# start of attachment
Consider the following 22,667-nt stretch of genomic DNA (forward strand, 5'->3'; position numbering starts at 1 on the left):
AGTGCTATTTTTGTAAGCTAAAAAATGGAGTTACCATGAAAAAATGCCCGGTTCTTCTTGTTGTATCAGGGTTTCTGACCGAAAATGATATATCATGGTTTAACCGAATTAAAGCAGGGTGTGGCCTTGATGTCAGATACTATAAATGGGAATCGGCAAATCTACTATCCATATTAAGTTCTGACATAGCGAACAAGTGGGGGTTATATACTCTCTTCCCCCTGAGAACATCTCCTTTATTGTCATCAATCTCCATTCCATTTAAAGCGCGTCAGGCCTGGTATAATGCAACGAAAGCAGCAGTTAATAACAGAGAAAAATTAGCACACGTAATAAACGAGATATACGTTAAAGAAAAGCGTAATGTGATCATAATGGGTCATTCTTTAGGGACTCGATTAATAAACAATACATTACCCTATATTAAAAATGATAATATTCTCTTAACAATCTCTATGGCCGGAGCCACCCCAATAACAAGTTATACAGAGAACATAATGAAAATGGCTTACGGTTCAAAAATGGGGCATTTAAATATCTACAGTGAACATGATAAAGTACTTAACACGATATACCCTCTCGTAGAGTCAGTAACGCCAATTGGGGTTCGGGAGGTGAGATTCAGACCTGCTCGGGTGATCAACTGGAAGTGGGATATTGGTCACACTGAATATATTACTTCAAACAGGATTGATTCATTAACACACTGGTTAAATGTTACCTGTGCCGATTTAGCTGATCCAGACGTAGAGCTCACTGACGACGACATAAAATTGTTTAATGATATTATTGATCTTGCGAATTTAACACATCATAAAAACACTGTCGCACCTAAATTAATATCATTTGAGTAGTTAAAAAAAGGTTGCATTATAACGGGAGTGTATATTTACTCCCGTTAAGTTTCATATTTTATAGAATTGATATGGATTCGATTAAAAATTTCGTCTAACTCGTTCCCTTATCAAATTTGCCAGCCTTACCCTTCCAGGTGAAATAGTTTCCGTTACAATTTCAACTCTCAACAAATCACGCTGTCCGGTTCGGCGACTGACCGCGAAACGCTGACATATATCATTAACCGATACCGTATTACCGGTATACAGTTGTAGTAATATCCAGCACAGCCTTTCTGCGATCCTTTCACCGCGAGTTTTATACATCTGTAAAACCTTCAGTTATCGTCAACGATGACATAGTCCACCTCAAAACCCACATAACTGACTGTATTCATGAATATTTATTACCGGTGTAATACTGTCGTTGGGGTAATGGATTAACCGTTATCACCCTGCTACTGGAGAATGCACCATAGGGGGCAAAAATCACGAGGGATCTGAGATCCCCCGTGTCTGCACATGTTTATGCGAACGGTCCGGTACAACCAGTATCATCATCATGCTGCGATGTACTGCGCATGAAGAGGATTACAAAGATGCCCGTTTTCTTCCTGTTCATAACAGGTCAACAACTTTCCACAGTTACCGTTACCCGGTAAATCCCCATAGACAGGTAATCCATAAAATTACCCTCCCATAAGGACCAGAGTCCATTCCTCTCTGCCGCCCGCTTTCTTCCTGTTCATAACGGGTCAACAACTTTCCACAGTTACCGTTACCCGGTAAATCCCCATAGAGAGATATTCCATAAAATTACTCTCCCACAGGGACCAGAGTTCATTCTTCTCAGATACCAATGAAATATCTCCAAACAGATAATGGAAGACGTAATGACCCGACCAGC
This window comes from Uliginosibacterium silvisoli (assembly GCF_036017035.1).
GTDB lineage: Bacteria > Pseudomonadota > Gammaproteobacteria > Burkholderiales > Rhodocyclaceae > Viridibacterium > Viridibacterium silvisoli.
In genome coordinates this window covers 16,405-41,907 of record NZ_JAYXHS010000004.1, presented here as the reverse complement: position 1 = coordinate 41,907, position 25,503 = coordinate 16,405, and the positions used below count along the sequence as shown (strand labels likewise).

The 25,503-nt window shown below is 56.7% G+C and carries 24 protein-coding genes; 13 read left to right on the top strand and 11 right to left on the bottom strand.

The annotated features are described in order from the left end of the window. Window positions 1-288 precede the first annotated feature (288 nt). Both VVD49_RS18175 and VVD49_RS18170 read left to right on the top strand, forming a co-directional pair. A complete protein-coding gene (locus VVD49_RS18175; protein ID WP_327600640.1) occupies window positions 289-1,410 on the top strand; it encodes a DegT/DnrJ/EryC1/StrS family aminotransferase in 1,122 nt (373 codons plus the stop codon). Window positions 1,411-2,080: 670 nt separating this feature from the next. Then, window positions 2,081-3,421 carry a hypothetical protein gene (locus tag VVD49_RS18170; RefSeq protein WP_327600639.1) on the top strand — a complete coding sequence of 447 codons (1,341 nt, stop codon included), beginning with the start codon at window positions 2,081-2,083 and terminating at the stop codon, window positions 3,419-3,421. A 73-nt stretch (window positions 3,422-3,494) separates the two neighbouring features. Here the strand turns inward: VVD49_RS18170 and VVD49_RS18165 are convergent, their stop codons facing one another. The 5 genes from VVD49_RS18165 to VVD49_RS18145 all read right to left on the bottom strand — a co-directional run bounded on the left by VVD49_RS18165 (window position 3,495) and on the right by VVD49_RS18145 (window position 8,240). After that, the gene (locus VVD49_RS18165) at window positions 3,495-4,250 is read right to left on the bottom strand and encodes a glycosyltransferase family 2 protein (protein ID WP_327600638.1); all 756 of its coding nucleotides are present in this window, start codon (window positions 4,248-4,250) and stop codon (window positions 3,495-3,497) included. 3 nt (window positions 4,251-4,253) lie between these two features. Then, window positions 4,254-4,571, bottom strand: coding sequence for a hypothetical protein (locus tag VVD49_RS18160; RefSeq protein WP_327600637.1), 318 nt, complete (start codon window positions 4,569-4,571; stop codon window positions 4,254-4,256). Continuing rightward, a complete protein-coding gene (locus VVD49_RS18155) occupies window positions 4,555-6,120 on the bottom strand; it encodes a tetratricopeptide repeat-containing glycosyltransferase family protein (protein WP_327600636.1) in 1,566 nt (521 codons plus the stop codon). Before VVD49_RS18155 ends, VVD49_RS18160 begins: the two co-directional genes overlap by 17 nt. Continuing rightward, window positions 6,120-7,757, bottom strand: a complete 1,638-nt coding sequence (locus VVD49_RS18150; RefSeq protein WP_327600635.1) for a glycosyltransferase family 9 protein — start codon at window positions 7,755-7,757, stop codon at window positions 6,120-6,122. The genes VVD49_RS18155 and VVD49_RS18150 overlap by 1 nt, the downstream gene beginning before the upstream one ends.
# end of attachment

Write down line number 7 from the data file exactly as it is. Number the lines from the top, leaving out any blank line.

The annotated features are described in order from the left end of the window. Window positions 1-288 precede the first annotated feature (288 nt). Both VVD49_RS18175 and VVD49_RS18170 read left to right on the top strand, forming a co-directional pair. A complete protein-coding gene (locus VVD49_RS18175; protein ID WP_327600640.1) occupies window positions 289-1,410 on the top strand; it encodes a DegT/DnrJ/EryC1/StrS family aminotransferase in 1,122 nt (373 codons plus the stop codon). Window positions 1,411-2,080: 670 nt separating this feature from the next. Then, window positions 2,081-3,421 carry a hypothetical protein gene (locus tag VVD49_RS18170; RefSeq protein WP_327600639.1) on the top strand — a complete coding sequence of 447 codons (1,341 nt, stop codon included), beginning with the start codon at window positions 2,081-2,083 and terminating at the stop codon, window positions 3,419-3,421. A 73-nt stretch (window positions 3,422-3,494) separates the two neighbouring features. Here the strand turns inward: VVD49_RS18170 and VVD49_RS18165 are convergent, their stop codons facing one another. The 5 genes from VVD49_RS18165 to VVD49_RS18145 all read right to left on the bottom strand — a co-directional run bounded on the left by VVD49_RS18165 (window position 3,495) and on the right by VVD49_RS18145 (window position 8,240). After that, the gene (locus VVD49_RS18165) at window positions 3,495-4,250 is read right to left on the bottom strand and encodes a glycosyltransferase family 2 protein (protein ID WP_327600638.1); all 756 of its coding nucleotides are present in this window, start codon (window positions 4,248-4,250) and stop codon (window positions 3,495-3,497) included. 3 nt (window positions 4,251-4,253) lie between these two features. Then, window positions 4,254-4,571, bottom strand: coding sequence for a hypothetical protein (locus tag VVD49_RS18160; RefSeq protein WP_327600637.1), 318 nt, complete (start codon window positions 4,569-4,571; stop codon window positions 4,254-4,256). Continuing rightward, a complete protein-coding gene (locus VVD49_RS18155) occupies window positions 4,555-6,120 on the bottom strand; it encodes a tetratricopeptide repeat-containing glycosyltransferase family protein (protein WP_327600636.1) in 1,566 nt (521 codons plus the stop codon). Before VVD49_RS18155 ends, VVD49_RS18160 begins: the two co-directional genes overlap by 17 nt. Continuing rightward, window positions 6,120-7,757, bottom strand: a complete 1,638-nt coding sequence (locus VVD49_RS18150; RefSeq protein WP_327600635.1) for a glycosyltransferase family 9 protein — start codon at window positions 7,755-7,757, stop codon at window positions 6,120-6,122. The genes VVD49_RS18155 and VVD49_RS18150 overlap by 1 nt, the downstream gene beginning before the upstream one ends.